Interactive Annual 17:
Big Boston Warm-up: Lands End
Excellent data visualization and touching music for a very valuable cause.
Wonderful animation combined with compelling statistics makes it hard not to look through all of its content. Adrian Belina
The Big Boston Warm-up sponsorship was an initiative to collect a coat for every homeless person in Boston (7,681 according to the previous years census), and this online hub corresponded with an installation assembled in Boston. On the site, users could raise social awareness about poverty in the city, track donations and inspire friends to donate. Completely unified content and navigation created an online environment that revealed the magnitude of the physical exhibit and broadcasted peoples interaction with the campaign through dynamic visuals.
- • Meetings began at the end of July and the project launched October 1 in plenty of time to collect coats for the holiday season.
- • Whenever a coat was donated, a unique code could track the donation on the site. Coat submissions were entered each day and instantly reflected on the site in an interactive timeline (with the current number of donated coats) and a map with a detailed breakdown of donations by area.
- • A public art installation of 768 figures (each figure stood for 10 people) was used to show progress toward the goal of collecting coats and donors.
Comments by Aaron Pollick
Creating a site that addresses homelessness was a new kind of project; the challenge was crafting a motivating story
that everyone could relate to, from research that consisted of numbers and statistics. Essentially, our challenge was to make census data interesting.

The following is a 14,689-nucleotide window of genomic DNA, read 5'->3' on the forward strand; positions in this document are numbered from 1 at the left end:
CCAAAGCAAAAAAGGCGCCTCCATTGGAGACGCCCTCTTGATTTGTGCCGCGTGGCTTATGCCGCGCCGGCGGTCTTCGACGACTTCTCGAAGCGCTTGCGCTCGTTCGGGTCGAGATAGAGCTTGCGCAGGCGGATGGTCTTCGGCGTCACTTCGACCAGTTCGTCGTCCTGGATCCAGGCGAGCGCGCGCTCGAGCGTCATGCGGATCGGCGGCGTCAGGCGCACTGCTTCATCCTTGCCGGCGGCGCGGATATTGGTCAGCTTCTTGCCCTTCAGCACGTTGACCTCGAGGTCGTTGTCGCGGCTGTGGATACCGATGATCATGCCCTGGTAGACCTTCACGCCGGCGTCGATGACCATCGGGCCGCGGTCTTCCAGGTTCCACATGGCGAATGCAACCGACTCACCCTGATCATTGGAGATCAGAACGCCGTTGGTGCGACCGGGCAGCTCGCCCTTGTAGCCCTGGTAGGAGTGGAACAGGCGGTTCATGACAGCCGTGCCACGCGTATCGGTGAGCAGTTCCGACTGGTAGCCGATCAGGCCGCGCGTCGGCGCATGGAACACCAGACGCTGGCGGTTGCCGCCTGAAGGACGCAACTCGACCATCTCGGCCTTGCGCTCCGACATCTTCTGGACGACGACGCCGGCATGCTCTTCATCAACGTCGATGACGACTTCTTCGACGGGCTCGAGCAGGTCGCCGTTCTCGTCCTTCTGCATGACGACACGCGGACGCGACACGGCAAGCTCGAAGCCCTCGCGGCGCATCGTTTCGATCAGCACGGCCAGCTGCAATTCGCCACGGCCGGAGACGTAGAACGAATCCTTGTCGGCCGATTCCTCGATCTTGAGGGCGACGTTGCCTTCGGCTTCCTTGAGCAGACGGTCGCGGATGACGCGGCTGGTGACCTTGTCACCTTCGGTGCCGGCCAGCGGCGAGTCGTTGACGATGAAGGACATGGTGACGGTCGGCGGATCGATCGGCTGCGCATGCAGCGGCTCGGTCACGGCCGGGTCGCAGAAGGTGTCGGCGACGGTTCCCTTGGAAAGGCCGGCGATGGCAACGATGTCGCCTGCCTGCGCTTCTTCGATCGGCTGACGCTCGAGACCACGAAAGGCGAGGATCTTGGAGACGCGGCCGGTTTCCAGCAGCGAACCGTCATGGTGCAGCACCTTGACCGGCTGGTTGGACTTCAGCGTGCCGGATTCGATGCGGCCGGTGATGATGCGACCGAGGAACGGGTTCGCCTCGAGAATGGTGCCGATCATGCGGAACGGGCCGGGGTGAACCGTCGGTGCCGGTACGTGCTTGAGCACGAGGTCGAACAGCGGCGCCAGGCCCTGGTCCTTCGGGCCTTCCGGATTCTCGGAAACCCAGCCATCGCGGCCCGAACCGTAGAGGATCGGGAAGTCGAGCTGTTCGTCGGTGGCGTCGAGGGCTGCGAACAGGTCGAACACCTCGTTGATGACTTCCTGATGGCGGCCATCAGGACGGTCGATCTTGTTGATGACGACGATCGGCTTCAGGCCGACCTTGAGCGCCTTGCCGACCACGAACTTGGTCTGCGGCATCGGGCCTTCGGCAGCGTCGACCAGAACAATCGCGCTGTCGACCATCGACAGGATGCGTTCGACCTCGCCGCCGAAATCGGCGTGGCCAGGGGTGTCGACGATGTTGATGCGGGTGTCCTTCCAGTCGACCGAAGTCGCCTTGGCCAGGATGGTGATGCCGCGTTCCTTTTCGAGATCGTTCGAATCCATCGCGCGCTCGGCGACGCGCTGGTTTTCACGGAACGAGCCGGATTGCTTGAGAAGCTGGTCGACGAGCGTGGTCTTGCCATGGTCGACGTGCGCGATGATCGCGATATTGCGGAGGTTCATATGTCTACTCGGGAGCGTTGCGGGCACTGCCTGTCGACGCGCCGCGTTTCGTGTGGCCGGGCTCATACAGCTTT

The great thing about working on the Big Boston Warm-up was creating a site that extended a real-world initiative into the digital space. It really showed how we can blend online and offline experiences into a single cohesive story. The original installation was going to be one statue representing one home-less person; it quickly became apparent to the client that this wouldnt be possible. We were able to accomplish it online and use the visual of the sculpture to tell a much deeper story. It was a rare opportunity to use advertising to spread awareness for a good cause.
The response was amazing, and exceeded our goal we received over 7,800 coats in Boston. Part way through development, Lands End was so excited by the concept that they decided to go national with it. Over 33,000 coats were donated nationwide.
Tony Yoo, junior designer
Patrick OBoyle, Lands End/Laura OBrien, Lands End, writers
Michael Kuzmich/Brett Swanson, 3-D designers
Aaron Pollick, associate creative director
Adam Smith, Lands End, creative director
Ken Bak/Phil Baudoin/Miller Medeiros, developers
Dofl Yun, technical lead
Francis Turmel, technology director
Brett Swanson, sound designer
Crystinue Cho, executive producer
T. Jay Maddox, Lands End/Richard Swaziek, Lands End, project managers
Firstborn, project design and development
Lands End (Dodgeville, WI), client